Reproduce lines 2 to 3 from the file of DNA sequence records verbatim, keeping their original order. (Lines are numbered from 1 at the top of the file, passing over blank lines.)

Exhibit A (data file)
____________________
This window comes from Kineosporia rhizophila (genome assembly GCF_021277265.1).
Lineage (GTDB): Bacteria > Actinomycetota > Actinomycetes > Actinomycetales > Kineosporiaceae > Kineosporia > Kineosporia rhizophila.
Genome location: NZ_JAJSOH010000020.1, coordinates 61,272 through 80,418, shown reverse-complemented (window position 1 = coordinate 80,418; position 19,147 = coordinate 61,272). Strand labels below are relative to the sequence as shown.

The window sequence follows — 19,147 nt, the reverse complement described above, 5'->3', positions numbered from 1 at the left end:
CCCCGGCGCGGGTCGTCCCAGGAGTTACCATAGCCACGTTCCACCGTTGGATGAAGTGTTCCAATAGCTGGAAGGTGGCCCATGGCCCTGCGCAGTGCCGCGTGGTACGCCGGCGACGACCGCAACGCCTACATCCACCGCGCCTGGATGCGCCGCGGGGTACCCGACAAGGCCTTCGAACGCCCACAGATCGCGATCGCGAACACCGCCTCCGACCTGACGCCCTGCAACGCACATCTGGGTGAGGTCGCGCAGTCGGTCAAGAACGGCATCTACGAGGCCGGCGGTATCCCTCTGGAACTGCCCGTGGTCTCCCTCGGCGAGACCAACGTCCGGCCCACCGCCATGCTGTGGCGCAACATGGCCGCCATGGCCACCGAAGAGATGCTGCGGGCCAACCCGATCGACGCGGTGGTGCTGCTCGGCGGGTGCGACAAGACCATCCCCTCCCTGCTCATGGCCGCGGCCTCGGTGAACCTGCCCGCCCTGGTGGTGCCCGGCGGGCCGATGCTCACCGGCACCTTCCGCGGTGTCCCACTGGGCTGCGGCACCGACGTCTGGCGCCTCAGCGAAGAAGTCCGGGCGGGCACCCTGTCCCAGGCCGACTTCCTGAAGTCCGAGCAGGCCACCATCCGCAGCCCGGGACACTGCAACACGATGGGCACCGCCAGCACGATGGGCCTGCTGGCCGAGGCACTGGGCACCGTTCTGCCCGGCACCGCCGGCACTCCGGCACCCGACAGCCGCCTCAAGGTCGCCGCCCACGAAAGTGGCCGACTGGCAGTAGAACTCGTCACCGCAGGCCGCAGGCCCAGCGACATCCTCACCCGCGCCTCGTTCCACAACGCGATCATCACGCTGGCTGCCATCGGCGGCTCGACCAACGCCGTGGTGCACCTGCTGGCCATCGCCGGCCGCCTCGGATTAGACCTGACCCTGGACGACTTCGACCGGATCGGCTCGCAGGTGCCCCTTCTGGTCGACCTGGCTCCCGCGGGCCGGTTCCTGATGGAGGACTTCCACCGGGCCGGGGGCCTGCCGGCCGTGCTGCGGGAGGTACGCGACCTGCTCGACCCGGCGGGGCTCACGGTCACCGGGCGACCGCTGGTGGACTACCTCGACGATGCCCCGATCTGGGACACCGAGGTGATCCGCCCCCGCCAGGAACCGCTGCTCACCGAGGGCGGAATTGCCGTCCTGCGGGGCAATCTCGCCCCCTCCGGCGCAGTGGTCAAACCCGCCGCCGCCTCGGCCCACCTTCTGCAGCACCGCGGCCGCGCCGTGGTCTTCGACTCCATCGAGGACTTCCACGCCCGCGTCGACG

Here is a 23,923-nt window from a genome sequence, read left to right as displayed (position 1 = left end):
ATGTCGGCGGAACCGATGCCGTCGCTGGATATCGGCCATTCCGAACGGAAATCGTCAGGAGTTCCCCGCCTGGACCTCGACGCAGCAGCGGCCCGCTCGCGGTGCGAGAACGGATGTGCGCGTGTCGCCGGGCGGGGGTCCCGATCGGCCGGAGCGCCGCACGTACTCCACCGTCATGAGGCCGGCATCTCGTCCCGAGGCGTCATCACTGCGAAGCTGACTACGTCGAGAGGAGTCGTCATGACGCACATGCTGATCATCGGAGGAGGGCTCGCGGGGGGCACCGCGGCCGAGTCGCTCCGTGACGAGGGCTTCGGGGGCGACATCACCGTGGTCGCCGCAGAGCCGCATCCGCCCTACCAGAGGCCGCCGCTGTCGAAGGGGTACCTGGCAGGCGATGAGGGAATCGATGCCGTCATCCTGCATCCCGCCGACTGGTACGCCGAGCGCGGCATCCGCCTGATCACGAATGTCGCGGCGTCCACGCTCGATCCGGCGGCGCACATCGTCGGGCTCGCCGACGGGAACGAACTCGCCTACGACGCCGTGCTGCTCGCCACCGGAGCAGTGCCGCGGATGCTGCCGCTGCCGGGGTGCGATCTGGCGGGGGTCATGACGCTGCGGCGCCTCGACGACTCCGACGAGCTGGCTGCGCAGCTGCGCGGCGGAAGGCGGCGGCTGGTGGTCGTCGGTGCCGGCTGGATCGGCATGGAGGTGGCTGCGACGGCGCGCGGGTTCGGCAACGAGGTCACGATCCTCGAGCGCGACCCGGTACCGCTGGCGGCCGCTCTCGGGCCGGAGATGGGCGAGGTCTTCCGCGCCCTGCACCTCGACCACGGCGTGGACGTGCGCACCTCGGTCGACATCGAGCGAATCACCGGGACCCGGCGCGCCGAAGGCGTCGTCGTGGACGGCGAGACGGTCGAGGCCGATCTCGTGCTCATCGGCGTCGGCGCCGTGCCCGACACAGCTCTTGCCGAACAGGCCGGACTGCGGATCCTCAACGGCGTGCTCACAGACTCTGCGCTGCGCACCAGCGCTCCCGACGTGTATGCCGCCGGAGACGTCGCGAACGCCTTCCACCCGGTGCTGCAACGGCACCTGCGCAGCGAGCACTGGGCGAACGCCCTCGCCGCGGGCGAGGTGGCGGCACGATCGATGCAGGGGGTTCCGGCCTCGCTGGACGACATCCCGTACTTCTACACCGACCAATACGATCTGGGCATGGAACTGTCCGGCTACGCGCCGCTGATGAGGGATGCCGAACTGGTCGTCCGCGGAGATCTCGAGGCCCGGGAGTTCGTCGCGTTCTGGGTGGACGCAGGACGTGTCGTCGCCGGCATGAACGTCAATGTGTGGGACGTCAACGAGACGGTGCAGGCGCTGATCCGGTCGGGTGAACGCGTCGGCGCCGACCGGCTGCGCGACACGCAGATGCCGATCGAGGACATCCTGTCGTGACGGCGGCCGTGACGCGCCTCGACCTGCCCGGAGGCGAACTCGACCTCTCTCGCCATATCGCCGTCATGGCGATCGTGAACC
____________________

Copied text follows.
Lineage (GTDB): Bacteria > Actinomycetota > Actinomycetes > Actinomycetales > Kineosporiaceae > Kineosporia > Kineosporia rhizophila.
Genome location: NZ_JAJSOH010000020.1, coordinates 61,272 through 80,418, shown reverse-complemented (window position 1 = coordinate 80,418; position 19,147 = coordinate 61,272). Strand labels below are relative to the sequence as shown.